The Week in Rap Junior is new for Flocab – and keeping pace with the program’s big bro, The Week in Rap, we kicked off a shout-out contest just for our Junior viewers! In a recent edition of the series, we introduced the technology of 3D printing and asked students: if you could print a 3D object, what would it be and why? This question “hijacked the entire learning day” (luckily, in a good way) in Mrs. Halliday’s 2nd grade class at Milton Hershey School, winners of the shout-out. Read on to learn how these students used the challenge as a chance to do some good for the world.


Mrs. Halliday’s class watches The Week in Rap Junior every Friday. After watching the video, they use our interactive lyrics and do a close read of an article that sparked the students’ interest. Sometimes they’ll use their personal whiteboards to write about the cause and effect of a story, or write two facts and an opinion – they even pull out their class microphone from time to time to share their opinions loud and proud.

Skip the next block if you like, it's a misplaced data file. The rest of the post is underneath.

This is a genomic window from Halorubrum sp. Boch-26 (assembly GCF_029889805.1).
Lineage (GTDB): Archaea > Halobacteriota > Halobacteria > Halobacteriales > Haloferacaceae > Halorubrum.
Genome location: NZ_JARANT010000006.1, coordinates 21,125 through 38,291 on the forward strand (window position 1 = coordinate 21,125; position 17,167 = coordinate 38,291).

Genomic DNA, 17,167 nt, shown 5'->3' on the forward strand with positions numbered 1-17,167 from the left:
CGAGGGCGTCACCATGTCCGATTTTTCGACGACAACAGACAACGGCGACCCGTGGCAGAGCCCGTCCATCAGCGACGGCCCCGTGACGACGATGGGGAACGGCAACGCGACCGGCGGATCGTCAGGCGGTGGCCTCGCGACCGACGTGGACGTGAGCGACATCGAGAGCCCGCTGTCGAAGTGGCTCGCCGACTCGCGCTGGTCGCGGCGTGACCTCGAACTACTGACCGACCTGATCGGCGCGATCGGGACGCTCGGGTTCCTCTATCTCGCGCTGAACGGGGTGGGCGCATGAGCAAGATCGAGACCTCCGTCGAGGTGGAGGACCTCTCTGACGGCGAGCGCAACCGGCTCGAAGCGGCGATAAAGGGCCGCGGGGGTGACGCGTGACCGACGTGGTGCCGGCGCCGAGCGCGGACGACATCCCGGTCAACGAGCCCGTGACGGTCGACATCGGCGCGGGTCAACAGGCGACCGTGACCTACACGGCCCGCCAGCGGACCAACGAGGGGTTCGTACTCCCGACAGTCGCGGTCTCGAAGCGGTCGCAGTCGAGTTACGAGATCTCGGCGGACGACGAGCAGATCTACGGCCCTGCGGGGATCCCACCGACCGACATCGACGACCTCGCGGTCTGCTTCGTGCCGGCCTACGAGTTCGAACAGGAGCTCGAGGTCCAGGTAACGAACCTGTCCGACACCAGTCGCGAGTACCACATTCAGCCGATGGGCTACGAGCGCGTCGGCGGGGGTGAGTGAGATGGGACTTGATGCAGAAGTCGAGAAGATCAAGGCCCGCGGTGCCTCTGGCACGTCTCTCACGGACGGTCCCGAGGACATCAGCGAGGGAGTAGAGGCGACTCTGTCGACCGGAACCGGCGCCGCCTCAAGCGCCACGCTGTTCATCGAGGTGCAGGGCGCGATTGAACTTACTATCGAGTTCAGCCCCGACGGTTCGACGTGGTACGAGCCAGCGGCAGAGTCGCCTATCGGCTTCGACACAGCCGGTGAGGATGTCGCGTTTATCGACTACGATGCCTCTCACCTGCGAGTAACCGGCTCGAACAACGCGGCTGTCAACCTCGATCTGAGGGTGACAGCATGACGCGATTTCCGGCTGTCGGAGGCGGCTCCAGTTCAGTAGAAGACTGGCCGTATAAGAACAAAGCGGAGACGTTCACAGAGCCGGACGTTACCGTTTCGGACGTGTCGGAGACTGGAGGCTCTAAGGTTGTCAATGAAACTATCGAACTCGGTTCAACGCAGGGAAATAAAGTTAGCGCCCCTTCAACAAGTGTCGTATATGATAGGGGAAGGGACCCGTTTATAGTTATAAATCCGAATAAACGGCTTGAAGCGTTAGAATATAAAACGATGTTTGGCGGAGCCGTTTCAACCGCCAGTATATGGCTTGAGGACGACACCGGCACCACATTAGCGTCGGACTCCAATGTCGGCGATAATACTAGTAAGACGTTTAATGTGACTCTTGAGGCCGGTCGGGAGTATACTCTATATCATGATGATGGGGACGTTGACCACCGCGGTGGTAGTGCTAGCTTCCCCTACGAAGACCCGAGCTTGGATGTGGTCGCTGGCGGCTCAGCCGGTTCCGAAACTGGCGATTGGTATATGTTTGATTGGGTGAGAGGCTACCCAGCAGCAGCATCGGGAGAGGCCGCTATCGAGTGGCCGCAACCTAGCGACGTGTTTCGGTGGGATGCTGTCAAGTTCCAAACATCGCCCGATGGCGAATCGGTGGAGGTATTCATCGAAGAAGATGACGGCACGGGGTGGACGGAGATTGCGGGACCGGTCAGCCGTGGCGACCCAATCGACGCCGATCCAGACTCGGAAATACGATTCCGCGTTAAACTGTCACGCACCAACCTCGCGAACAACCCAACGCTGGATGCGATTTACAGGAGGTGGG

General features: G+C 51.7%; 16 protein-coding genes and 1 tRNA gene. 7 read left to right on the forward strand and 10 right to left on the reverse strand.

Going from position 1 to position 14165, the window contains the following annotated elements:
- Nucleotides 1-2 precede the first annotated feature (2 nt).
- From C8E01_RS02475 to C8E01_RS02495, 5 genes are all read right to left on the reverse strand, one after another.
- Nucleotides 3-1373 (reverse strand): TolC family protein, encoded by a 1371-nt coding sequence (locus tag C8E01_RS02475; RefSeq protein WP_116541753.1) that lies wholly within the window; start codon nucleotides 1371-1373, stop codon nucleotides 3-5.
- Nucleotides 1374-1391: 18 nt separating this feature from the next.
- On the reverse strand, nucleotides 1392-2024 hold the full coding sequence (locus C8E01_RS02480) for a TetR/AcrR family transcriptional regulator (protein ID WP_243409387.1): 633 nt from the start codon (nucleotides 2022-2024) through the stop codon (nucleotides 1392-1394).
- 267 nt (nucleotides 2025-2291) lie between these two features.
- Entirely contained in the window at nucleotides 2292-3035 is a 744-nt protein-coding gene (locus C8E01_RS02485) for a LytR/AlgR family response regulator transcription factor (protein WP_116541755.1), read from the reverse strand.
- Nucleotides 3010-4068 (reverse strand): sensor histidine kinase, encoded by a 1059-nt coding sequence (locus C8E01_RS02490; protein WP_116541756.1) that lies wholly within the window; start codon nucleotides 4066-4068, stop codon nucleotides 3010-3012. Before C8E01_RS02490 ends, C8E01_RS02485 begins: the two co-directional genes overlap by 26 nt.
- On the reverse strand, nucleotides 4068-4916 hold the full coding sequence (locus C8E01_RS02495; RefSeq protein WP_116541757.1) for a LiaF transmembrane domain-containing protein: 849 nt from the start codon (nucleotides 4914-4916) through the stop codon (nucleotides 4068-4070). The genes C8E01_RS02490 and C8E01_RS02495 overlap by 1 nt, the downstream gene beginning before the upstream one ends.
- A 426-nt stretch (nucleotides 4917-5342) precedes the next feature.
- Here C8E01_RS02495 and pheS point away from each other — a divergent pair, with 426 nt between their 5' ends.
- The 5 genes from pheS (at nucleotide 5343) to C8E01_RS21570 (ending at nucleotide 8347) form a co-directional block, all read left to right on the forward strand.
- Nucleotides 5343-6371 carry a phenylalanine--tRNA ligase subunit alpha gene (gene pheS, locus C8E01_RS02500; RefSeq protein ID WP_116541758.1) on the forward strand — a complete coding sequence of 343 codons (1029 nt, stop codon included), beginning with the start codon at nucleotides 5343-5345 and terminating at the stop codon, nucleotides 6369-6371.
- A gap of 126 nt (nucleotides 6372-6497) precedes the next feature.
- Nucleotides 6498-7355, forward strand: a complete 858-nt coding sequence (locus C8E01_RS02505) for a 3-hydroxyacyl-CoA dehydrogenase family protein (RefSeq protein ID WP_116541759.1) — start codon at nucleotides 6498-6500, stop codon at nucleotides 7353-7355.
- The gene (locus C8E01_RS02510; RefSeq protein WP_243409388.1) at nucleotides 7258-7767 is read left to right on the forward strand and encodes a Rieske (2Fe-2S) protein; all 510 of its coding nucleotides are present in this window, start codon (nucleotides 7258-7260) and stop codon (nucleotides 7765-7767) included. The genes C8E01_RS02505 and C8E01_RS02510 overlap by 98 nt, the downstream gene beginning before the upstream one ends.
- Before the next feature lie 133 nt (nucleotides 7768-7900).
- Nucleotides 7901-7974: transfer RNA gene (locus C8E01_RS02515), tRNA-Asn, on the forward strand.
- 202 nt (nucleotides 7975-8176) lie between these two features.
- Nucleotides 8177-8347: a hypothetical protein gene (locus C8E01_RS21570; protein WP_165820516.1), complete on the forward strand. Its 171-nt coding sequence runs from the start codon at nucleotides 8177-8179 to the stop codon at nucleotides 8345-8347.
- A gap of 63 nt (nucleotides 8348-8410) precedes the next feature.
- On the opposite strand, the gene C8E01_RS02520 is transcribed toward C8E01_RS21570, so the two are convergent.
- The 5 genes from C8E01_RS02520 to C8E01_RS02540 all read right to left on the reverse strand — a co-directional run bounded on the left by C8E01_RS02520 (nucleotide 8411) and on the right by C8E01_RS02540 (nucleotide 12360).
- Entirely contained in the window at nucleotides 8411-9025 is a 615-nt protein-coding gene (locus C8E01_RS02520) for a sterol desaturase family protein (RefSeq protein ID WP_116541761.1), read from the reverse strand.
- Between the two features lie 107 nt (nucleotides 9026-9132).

Mrs. Halliday wasn’t sure what students would think about 3D printing, but because their school recently added a STEAM lab with a 3D printer, she was ready to give the contest a shot. It turned out the class was enthralled! Students’ curiosity fueled a day of 3D printing conversation, research and innovation. Students wanted to know what was already being 3D printed, leading the class to use research skills to find relevant news. In their search, they learned about a baby who was given a breathing apparatus made from a 3D printer, and students were hooked.

Mrs. Halliday’s classroom has an initiative they call #kindnessmatters – as part of building their classroom community, it’s a theme they use to discuss how even small acts can make a difference. They used their #kindnessmatters theme as a lens to explore 3D printing as well.

Later in the day, students met up with their STEAM coordinator, Mr. Crowley, who told them that 3D printers can even create prosthetic limbs. He shared Enabling the Future with students – a network of volunteers who use their 3D printers to create free prosthetic hands for underserved populations around the world. The students were so excited about the prospect of giving back that at the time of publishing this post, they are still working with Mr. Crowley on printing a prosthetic hand for someone in need.

See Mrs. Halliday and her students as they discuss their ideas for ojects they would print in 3D, including their project for Enabling the Future!

FlocabJr 3d Printing from Christine Halliday on Vimeo.